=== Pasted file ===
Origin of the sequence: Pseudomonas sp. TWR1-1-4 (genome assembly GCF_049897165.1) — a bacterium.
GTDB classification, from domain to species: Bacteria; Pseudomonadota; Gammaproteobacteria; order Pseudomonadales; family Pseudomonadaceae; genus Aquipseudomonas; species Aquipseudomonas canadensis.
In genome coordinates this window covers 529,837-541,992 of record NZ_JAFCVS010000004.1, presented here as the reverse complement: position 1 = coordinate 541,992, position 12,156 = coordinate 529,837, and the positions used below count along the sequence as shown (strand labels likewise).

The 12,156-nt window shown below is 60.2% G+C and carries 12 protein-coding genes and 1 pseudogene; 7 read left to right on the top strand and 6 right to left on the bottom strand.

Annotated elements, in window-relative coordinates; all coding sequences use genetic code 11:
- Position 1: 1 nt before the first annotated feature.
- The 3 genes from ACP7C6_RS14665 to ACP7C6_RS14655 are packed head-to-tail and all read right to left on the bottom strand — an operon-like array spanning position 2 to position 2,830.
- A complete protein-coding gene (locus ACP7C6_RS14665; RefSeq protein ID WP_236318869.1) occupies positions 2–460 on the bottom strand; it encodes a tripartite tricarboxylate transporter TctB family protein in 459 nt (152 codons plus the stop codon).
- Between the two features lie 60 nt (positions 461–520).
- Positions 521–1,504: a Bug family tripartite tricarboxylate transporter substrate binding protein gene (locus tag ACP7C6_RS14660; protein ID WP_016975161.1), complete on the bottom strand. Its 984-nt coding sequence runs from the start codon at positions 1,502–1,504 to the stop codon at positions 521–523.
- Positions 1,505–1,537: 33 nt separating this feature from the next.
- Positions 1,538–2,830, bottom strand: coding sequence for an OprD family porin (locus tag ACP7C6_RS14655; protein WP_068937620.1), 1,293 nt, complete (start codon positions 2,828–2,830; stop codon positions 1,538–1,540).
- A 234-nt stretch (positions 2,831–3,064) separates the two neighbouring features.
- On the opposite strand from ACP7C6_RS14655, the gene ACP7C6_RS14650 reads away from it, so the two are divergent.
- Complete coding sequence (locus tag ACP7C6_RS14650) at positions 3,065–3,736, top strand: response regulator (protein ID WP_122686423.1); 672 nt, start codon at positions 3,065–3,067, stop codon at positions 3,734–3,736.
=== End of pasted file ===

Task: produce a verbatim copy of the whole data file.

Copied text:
Origin of the sequence: Pseudomonas sp. TWR1-1-4 (genome assembly GCF_049897165.1) — a bacterium.
GTDB classification, from domain to species: Bacteria; Pseudomonadota; Gammaproteobacteria; order Pseudomonadales; family Pseudomonadaceae; genus Aquipseudomonas; species Aquipseudomonas canadensis.
In genome coordinates this window covers 529,837-541,992 of record NZ_JAFCVS010000004.1, presented here as the reverse complement: position 1 = coordinate 541,992, position 12,156 = coordinate 529,837, and the positions used below count along the sequence as shown (strand labels likewise).

The 12,156-nt window shown below is 60.2% G+C and carries 12 protein-coding genes and 1 pseudogene; 7 read left to right on the top strand and 6 right to left on the bottom strand.

Annotated elements, in window-relative coordinates; all coding sequences use genetic code 11:
- Position 1: 1 nt before the first annotated feature.
- The 3 genes from ACP7C6_RS14665 to ACP7C6_RS14655 are packed head-to-tail and all read right to left on the bottom strand — an operon-like array spanning position 2 to position 2,830.
- A complete protein-coding gene (locus ACP7C6_RS14665; RefSeq protein ID WP_236318869.1) occupies positions 2–460 on the bottom strand; it encodes a tripartite tricarboxylate transporter TctB family protein in 459 nt (152 codons plus the stop codon).
- Between the two features lie 60 nt (positions 461–520).
- Positions 521–1,504: a Bug family tripartite tricarboxylate transporter substrate binding protein gene (locus tag ACP7C6_RS14660; protein ID WP_016975161.1), complete on the bottom strand. Its 984-nt coding sequence runs from the start codon at positions 1,502–1,504 to the stop codon at positions 521–523.
- Positions 1,505–1,537: 33 nt separating this feature from the next.
- Positions 1,538–2,830, bottom strand: coding sequence for an OprD family porin (locus tag ACP7C6_RS14655; protein WP_068937620.1), 1,293 nt, complete (start codon positions 2,828–2,830; stop codon positions 1,538–1,540).
- A 234-nt stretch (positions 2,831–3,064) separates the two neighbouring features.
- On the opposite strand from ACP7C6_RS14655, the gene ACP7C6_RS14650 reads away from it, so the two are divergent.
- Complete coding sequence (locus tag ACP7C6_RS14650) at positions 3,065–3,736, top strand: response regulator (protein ID WP_122686423.1); 672 nt, start codon at positions 3,065–3,067, stop codon at positions 3,734–3,736.